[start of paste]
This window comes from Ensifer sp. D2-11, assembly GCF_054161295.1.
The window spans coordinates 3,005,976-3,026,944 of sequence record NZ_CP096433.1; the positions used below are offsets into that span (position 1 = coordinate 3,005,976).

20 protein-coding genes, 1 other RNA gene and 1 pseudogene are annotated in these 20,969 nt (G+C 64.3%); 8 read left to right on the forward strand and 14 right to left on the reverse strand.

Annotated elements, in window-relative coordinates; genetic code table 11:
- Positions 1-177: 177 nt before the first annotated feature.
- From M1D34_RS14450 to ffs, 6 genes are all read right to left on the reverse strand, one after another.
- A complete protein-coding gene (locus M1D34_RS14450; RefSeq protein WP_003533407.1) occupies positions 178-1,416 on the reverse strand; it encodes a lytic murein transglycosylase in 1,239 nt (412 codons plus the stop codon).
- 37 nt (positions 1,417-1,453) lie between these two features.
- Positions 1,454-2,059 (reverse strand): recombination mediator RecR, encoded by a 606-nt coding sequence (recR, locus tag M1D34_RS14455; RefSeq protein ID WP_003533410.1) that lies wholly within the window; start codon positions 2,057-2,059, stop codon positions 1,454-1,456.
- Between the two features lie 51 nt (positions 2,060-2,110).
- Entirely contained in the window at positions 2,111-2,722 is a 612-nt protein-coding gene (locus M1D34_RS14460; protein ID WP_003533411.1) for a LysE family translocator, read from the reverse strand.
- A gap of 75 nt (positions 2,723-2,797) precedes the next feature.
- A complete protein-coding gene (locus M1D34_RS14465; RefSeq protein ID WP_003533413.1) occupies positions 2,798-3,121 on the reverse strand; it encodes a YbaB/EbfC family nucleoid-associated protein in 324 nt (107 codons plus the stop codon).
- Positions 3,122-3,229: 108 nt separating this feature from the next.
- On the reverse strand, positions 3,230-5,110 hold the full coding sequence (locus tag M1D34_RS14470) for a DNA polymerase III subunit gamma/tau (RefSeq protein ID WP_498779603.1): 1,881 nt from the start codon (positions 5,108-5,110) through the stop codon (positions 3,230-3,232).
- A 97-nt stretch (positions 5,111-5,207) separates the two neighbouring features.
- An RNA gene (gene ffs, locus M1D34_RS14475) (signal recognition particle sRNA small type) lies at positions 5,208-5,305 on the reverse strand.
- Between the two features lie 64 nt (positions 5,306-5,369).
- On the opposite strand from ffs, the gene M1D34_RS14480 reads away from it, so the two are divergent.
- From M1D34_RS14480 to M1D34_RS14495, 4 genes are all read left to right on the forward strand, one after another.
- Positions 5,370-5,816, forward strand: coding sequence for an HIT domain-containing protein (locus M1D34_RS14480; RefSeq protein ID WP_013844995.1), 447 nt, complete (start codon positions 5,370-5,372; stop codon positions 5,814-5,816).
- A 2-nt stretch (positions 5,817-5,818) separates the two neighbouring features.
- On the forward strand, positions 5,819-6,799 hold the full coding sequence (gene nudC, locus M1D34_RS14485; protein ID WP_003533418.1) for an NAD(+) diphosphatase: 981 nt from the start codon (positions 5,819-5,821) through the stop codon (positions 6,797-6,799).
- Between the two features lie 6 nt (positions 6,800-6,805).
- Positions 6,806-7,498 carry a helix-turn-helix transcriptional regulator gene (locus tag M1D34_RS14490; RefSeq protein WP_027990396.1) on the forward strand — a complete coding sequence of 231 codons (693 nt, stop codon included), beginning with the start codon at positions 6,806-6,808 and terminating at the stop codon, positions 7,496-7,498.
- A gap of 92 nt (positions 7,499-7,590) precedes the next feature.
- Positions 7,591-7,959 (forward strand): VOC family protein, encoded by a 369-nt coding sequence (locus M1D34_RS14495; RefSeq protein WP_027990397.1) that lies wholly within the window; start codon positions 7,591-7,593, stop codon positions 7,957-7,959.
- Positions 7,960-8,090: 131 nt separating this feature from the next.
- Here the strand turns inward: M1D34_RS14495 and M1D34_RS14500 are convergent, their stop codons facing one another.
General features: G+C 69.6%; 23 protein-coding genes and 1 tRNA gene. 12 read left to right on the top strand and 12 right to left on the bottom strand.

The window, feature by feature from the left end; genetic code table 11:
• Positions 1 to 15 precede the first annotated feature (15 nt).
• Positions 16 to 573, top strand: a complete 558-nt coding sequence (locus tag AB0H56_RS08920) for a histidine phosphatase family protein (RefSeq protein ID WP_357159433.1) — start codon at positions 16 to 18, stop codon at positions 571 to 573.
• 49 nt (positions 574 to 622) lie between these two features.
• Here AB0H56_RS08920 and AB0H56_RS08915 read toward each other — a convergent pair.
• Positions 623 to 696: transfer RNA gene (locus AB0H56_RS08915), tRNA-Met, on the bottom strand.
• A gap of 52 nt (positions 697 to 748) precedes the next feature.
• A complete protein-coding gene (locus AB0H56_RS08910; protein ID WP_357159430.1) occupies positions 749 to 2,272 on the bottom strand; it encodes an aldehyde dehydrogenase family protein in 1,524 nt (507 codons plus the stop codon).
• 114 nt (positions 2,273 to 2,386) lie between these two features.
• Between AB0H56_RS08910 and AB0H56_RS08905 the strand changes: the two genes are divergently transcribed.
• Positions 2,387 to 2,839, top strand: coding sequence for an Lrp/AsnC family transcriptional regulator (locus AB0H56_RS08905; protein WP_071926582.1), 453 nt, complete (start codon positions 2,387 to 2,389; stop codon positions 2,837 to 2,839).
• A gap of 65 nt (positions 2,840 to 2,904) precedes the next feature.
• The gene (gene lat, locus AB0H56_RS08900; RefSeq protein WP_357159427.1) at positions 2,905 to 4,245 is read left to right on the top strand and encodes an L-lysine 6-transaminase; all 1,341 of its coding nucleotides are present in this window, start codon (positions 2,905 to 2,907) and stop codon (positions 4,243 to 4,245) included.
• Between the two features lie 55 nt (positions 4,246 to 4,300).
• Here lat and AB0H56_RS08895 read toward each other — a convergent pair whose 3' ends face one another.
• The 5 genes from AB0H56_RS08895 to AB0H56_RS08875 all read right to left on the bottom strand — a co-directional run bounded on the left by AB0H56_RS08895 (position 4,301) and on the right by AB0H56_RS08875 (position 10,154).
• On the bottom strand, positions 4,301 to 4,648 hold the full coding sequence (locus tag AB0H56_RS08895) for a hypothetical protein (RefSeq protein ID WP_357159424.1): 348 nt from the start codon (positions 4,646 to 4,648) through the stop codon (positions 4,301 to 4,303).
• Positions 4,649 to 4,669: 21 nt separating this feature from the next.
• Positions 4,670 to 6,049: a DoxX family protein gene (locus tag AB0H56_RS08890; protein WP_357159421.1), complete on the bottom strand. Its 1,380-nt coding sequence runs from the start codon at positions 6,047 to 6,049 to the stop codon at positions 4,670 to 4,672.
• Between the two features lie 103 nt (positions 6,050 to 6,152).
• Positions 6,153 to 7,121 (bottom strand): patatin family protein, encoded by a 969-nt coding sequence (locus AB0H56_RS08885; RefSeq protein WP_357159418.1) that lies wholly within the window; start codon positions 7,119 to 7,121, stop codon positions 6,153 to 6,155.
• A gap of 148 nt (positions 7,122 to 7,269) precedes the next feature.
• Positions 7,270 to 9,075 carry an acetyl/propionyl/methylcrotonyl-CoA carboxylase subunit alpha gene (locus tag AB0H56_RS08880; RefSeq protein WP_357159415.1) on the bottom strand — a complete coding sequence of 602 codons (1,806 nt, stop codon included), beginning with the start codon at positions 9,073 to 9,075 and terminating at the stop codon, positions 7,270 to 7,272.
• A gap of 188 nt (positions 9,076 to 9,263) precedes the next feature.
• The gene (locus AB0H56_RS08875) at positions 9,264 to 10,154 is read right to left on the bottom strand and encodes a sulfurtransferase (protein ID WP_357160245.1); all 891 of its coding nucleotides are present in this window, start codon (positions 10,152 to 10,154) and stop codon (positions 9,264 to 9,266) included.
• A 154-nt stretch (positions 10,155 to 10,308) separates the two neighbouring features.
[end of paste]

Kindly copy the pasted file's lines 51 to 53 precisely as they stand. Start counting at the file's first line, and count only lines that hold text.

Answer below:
• Positions 6,153 to 7,121 (bottom strand): patatin family protein, encoded by a 969-nt coding sequence (locus AB0H56_RS08885; RefSeq protein WP_357159418.1) that lies wholly within the window; start codon positions 7,119 to 7,121, stop codon positions 6,153 to 6,155.
• A gap of 148 nt (positions 7,122 to 7,269) precedes the next feature.
• Positions 7,270 to 9,075 carry an acetyl/propionyl/methylcrotonyl-CoA carboxylase subunit alpha gene (locus tag AB0H56_RS08880; RefSeq protein WP_357159415.1) on the bottom strand — a complete coding sequence of 602 codons (1,806 nt, stop codon included), beginning with the start codon at positions 9,073 to 9,075 and terminating at the stop codon, positions 7,270 to 7,272.